FLAGSTAFF, AZ — John McCain today had himself nailed to a huge wooden cross — with the exact dimensions as the one used for Jesus — in order to prove his devoutness to the still skeptical evangelical electorate.
“This is nothing,” said the Senator from Arizona. “Once you’ve spent seven years in solitary confinemen inside a Hanoi prison, having someone poke a few nails through your wrists and feet feels like child’s play.”
The devout made pilgrimage to Flagstaff to bear witness to their new martyr. Arriving by the thousands, they wanted physical proof that John McCain had finally aligned with their pious views.
The crowd gathered around the senator to inspect his wounds and bear witness to the blood dripping from his veins. “He’s got my vote,” said one zealot.
But others were more skeptical. “How do we know he’s really a believer?” said a young pastor in the crowd. “Perhaps he’s just pandering to win our votes.”
“Where’s the crown of thorns?” asked a small child. “There’s no crown of thorns. He’s not jesus. He’s a liar!”
The crowd began to shout: “Liar, Liar. McCain’s a liar.”
“Let’s crucify the son-of-a-bitch,” came a voice from the crowd. Others were yelling, “Crucify him! Crucify him!”
“Hold on, my friends,” said McCain. “I’m already attached to this thing. You can’t crucify me again!”
“Pull him down and nail him back up,” came a voice.
“Pull him down and nail him back up!” yelled the crowd.
The angry throng mobbed McCain, with threatening abandon. “Hey watch it, you fuckheads,” shouted an angry McCain. “Even Jesus didn’t have to go through it twice!”
“Wait,” said the pastor. “We’ll take him down only if he proves to us his unyielding committment.” Looking up toward McCain, he asked, “When does life begin?”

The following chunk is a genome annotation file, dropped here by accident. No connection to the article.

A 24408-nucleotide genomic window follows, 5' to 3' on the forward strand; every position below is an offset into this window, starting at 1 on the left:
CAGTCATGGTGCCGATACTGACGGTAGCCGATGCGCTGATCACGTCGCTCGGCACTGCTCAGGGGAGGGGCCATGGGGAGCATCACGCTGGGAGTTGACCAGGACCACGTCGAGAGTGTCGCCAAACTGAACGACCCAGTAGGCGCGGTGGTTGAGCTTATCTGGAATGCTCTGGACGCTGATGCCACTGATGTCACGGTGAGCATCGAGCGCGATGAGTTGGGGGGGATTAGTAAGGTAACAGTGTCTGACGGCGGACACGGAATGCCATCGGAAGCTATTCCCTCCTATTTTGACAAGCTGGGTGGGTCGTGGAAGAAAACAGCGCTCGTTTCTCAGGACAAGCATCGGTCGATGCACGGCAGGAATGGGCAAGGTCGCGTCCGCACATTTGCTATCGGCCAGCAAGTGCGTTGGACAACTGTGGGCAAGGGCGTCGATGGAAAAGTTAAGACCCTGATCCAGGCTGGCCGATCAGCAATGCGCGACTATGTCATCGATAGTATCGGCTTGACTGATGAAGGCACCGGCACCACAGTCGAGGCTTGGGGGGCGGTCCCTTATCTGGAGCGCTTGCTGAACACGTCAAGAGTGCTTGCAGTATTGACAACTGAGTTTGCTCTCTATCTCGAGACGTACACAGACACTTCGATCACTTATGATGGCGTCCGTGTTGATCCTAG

McCain, losing blood and starting to turn paler than normal, responded with, “Uh, seven months…”
The crowd hisssed and booed and started to walk away.
“I meant six,” said McCain. “Six months.”
The crowd kept on going.
“Don’t go anywhere; it’ll come to me,” said McCain as he tried to come up with an answer that would appease the crowd. “Uh, third trimester? Second! I mean the second trimester!”
But the crowd was not impressed. They picked up their campaign signs and elephant party hats and sauntered off into the distance.
Finally, he blurted out, “At conception. Life begins at conception.”
The crowd stopped, turned around and cheered. A group of carpenters brought their tools and started to remove McCain from the crucifix.
“No,” said the pastor. “Our code of honor forbids us from setting him free until those who have been crucified before him are freed. First one hung, first one released.”
The elders threw a confused glance at one another and shrugged. The carpenters put their tools away. The crowd dropped their signs and made way to the Barack Obama rally on the other side of town.
McCain remained alone on his straight talk crucifix; his pain, a constant reminder of the price of pandering, his lips, slowly curling into his signature crooked smile. “I wonder if the Jews will go for this?”